Novartis Pharmaceuticals Canada plays an active part in Novartis’ international humanitarian efforts, Hantson said. Health Partners International, for example, is a Montreal-based organization that facilitates the provision of medical products to underdeveloped countries. In 2003, Novartis Pharmaceuticals Canada donated about $750,000 worth of such medicines to the Third World through this organization.
Novartis Pharmaceuticals Canada also donates hundreds of thousands of dollars each year to Canadian charities such as those dealing with oncology treatments, women’s health and children’s issues.
Hantson’s enthusiasm for responsible corporate citizenship permeates the entire organization at the company’s Canadian headquarters. Stuart Kruger, vice-president of legal and corporate affairs, has established a team to develop a Canadian Corporate Citizenship program aimed at expanding and strengthening the good corporate citizenship ethos in Canada.Advocates fair labour practices
Kruger proudly points to the fact that in the year 2000, Novartis was the first pharmaceutical company to sign the United Nation’s Global Compact which, among other things, seeks to eliminate unfair labour practices.
In some parts of the world that entails putting an end to child labour and establishing reasonable minimum wages. In a country such as Canada, it might mean that Novartis would refuse to use suppliers who do not promote equality in the workplace or who do not respect principles of environmental conservation, Kruger said.
When Novartis built its new $15-million head office on Bouchard Blvd. in Dorval last year, the company reconfigured the building via satellite to save 40 trees, Kruger said. Some trees which did have to be cut down were cut into firewood and, with the help of the city, were donated to needy residents in the local community.
Novartis does not get involved with suppliers who do not meet its policy requirements, and will terminate relationships if they are in breach of these policies.
"We want to go beyond just giving money to charities," Kruger said. "We want to ensure that business decisions are based on strong ethics."
The high ethical and educational standards in Canada have established this country as a major talent pool to supply Novartis with senior managers worldwide, the company’s president said. Hantson proudly points to a new training initiative for "high-potential individuals" begun by Novartis Canada last year and known as the Accelerated Leadership Development Program (ALDP).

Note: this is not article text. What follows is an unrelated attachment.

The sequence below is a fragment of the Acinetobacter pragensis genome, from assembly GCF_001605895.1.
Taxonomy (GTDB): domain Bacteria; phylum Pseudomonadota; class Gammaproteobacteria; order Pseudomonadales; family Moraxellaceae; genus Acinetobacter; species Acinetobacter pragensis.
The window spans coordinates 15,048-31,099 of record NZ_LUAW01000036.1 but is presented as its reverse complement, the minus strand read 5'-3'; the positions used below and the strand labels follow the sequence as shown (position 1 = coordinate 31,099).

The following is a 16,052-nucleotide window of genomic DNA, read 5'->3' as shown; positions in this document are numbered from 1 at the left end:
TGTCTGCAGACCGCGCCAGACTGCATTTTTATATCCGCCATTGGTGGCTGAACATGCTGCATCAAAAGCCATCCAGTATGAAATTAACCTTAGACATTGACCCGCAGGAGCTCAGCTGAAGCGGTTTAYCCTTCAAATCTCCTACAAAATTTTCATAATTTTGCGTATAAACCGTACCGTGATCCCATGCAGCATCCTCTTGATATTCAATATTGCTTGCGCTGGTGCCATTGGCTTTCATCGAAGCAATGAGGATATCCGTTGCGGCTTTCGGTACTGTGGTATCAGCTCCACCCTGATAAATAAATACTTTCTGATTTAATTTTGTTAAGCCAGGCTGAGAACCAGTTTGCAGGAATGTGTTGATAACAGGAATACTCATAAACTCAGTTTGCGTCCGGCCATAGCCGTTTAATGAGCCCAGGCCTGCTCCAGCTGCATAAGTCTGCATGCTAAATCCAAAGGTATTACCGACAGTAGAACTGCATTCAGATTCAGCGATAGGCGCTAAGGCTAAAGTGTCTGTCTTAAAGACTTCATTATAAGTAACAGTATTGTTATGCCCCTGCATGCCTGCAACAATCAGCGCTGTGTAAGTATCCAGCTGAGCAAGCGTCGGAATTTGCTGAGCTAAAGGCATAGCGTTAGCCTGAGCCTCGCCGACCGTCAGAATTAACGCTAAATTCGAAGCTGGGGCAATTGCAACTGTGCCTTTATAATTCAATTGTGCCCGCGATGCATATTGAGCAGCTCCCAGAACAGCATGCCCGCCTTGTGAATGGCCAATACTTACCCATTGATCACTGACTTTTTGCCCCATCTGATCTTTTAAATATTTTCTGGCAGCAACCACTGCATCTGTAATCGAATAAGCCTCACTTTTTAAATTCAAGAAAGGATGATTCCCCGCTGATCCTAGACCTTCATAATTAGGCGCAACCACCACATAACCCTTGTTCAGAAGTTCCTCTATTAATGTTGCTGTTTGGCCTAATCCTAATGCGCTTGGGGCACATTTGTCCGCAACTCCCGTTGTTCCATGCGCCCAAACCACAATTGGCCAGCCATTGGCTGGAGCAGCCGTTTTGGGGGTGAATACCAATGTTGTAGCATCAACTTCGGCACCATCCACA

Benoît Lemelin, director of organizational development for Canada, said the program is intended to fill the gap between training for new employees and the courses set up for those at the highest levels of the company.
The course focuses on the various passages leaders face as they move up the ranks and have to learn to delegate in order to manage increasingly larger company units comprising more people. Each passage represents a major change in job requirements that translates to new skill requirements, new time horizons and applications, as well as new work values.
"Canada is seen as one of the top Novartis pharmaceutical centres in terms of its human-resources practices," Lemelin said. "We’re a great training centre for international leaders because of the mix of European and American cultural influences in Canada."
The ALDP, an eight-month program, operates in partnership with McGill University’s International Executive Management Institute, which conducts four days of intensive training for those in the program.
Before heading off to McGill, the Novartis staffers are asked to answer a series of self-assessment questionnaires that analyze their leadership qualities and their learning styles. They establish the baseline of their strengths and weaknesses as potential leaders. They are encouraged to take advantage of the ALDP to strengthen any weaknesses identified in their self-assessment questionnaires.
The McGill course themes are:
- Reflections on becoming a leader;
- Leading in groups;
- Mastering the art of continuous innovation through group work; and
- Leading in times of disruptive change.
Participants are asked to analyze business problems, first as individuals and then on a team basis.
"We got consistently higher results in solving the problems when we acted as a team," Lemelin said.
More than half of the dozen employees who took part in the first ALDP session last year have been promoted, Lemelin said. The program has already been cited as a "best practices" initiative by the company’s international headquarters and is in the process of being emulated in other countries where Novartis is established.